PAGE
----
Borrowing from Pre-Raphaelite compositions, Uklański shifts how the female figures appear as manifestations of male desire and fantasy in the original paintings.
Art&Newport, in collaboration with the Island Cemetery Company and the Belmont Chapel Foundation, presents Piotr Uklański: Suicide Stunners’ Séance, an exhibition of new paintings of historical and fictional heroines installed in the Belmont Chapel at the Island Cemetery in Newport, Rhode Island. Inspired by the Neo-Gothic architecture and history of the 19th century chapel, Uklański has created a body of work that conjures the women who were the unsung protagonists of the Pre-Raphaelite Brotherhood—an artists society founded in London in 1848 that opposed academic painting’s emphasis on the High Renaissance in favor of resurrecting Italian 15th-century art and narratives laden with suggestions of the occult and layered sexuality. Uklański presents slyly reconsidered portraits of Elizabeth “Lizzie” Siddall, Jane Morris, Emma Jones, Annie Miller, and others who served as the muses and models for the all-male Pre-Rapha-elites, whose depictions focused upon tragic mythological and literary figures. For example, Dante Gabriel Rosetti’s wife and muse Elizabeth “Lizzie” Siddall was the model for John Everett Millais’ famous painting Ophelia (ca. 1851), the foremost icon of Pre-Raphaelite art.
Situated inside the private chapel (now in ruins) that August Belmont dedicated to his daughter, Jane Pauline, who died at 19 of natural causes, Suicide Stunners’ Séance interrogates the morbid portrayals and myths that these women came to embody. Uklański’s paintings draw out the powerful autonomous identities of the “stunners” (as the Pre-Raphaelites labeled their female Piotr Uklański, Untitled (Emma Jones as Helen of Troy), 2020 Suicide Stunners’ Séance Piotr Uklański models) in ways that transcend the original pictorial narratives for which they posed. Uklański imagines the act of painting in this haunted context as an occult séance in which he hopes not only to conjure the models’ likenesses, but to resuscitate their complex individual histories from the fate of one-dimensional “muse-ness.”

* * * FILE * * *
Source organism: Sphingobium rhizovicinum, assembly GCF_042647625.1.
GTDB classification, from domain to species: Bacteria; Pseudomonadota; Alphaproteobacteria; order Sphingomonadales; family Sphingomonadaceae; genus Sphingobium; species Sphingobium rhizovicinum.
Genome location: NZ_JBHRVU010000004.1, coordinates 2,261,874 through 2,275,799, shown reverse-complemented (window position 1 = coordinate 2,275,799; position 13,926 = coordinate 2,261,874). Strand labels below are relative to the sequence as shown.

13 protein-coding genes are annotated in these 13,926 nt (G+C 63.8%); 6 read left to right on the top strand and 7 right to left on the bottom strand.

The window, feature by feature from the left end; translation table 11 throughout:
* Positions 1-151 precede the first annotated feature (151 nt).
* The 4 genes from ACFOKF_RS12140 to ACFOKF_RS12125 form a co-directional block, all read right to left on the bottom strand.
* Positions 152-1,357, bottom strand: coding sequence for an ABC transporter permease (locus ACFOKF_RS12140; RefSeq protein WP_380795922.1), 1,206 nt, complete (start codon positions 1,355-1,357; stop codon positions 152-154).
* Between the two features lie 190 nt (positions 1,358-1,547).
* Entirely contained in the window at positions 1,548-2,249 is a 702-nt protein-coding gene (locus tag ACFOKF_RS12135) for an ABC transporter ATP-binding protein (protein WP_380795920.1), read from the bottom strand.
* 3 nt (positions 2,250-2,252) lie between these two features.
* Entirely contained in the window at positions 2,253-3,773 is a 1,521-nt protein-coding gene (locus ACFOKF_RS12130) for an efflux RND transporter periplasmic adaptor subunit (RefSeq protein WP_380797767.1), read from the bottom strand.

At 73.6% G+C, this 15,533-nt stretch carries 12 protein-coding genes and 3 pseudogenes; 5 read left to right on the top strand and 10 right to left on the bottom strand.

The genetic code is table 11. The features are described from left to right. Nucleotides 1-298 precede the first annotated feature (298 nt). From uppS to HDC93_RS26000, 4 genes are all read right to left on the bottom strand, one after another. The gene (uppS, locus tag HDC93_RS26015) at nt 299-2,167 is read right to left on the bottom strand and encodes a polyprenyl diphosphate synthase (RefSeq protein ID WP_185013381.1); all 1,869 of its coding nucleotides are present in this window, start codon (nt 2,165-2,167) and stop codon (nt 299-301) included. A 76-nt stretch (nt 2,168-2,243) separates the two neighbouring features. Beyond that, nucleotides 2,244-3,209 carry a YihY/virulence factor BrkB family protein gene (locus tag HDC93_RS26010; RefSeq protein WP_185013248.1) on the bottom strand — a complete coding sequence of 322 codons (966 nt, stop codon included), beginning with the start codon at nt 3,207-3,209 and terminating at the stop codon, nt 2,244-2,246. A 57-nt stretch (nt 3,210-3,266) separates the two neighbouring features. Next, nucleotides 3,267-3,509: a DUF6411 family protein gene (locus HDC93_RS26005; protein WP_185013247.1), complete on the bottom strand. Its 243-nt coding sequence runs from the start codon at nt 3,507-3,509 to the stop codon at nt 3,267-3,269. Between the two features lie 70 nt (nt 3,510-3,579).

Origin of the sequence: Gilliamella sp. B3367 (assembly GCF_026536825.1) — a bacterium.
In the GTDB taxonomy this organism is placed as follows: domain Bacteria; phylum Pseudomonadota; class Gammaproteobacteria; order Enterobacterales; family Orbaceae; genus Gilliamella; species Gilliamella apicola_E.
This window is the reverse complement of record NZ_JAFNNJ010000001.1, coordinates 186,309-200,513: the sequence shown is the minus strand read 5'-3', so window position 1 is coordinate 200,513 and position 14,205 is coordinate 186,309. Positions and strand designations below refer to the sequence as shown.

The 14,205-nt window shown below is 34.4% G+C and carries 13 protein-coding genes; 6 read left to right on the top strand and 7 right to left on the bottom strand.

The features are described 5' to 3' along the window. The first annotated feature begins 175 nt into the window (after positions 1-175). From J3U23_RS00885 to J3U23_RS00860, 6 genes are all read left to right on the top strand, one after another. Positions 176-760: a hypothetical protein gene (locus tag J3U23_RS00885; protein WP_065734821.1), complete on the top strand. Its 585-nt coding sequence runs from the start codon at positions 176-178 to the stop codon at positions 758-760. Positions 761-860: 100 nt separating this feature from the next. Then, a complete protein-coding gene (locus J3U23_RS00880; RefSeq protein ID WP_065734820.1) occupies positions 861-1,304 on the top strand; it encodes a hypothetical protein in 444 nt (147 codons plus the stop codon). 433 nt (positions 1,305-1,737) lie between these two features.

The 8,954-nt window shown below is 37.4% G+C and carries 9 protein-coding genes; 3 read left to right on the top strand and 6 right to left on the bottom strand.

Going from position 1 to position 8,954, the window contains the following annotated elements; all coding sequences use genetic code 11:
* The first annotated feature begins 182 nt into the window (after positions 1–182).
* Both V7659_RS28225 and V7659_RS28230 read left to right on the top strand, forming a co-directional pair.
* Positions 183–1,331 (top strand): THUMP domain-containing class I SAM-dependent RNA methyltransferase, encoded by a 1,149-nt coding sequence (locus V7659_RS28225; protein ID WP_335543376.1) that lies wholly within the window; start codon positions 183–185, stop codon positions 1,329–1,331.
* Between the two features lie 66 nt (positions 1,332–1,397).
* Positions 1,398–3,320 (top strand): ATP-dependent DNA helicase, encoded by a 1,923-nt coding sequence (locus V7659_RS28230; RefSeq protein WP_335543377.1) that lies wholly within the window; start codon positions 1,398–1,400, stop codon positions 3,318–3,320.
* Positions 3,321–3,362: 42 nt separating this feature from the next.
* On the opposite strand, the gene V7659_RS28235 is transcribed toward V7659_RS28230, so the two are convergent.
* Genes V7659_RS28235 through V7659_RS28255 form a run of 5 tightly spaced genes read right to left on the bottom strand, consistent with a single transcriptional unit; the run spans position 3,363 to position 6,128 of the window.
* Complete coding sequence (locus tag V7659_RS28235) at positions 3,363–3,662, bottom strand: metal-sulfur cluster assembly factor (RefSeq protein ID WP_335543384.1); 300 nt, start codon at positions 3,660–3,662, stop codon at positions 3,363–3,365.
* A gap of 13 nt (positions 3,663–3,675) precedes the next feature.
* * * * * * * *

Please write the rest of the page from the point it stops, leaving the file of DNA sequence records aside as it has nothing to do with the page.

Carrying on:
In making contemporary portraits that riff upon Pre-Raphaelite source imagery, Uklański has deliberately focused upon women whose voluptuous red tresses are overemphasized. Rather than perpetuate stereotypes associated with this physical feature, he seeks to reveal the identity and individuality of each sitter. At the center of the new series is Lizzie Siddall (1829–1862), perhaps the most adulated sitter for the Pre-Raphaelite Brotherhood. Siddall’s medieval look and red hair, described as being “like dazzling copper,” transfixed the Brotherhood as a link to the mythologies they prized. Europe in the Middle Ages viewed red locks as a mark of wickedness: Malleus Maleficarum, the notorious witch-hunting manual from that era, warned that witches had ginger-colored hair. Art historian Griselda Pollock writes that the term “witch” was “invented for women who contest the patriarchal orders of theological or medical knowledge. [Their spells] work by casting a penetrating, castrating gaze.” Indeed, the magical locks of witches were said to exert erotic control over men. Playing with this dark symbolism, the Pre-Raphaelites used Siddall’s copper hair not only to reimagine a host of tragic heroines, but also to exploit other “stunners”. In 1874, Rosetti painted Jane Morris (1839–1914)—to whom Uklanski pays tribute with two paintings in this exhibition—as Proserpine, mythological queen of Hades, with Siddall’s red tresses. (…)
SUICIDE STUNNERS’ SÉANCE WILL BE OPEN ON FRIDAY THROUGH SUNDAY FROM NOON TO 8PM, BY APPOINTMENT, THROUGH LABOR DAY. MASKS AND SOCIAL DISTANCING ARE REQUIRED.
Uklanski, Untitled (Emma Jones), 2020
Uklanski, Untitled (Miss Clive), 2020, Install
Uklanski, Untitled (Elizabeth Siddall), 2020, Install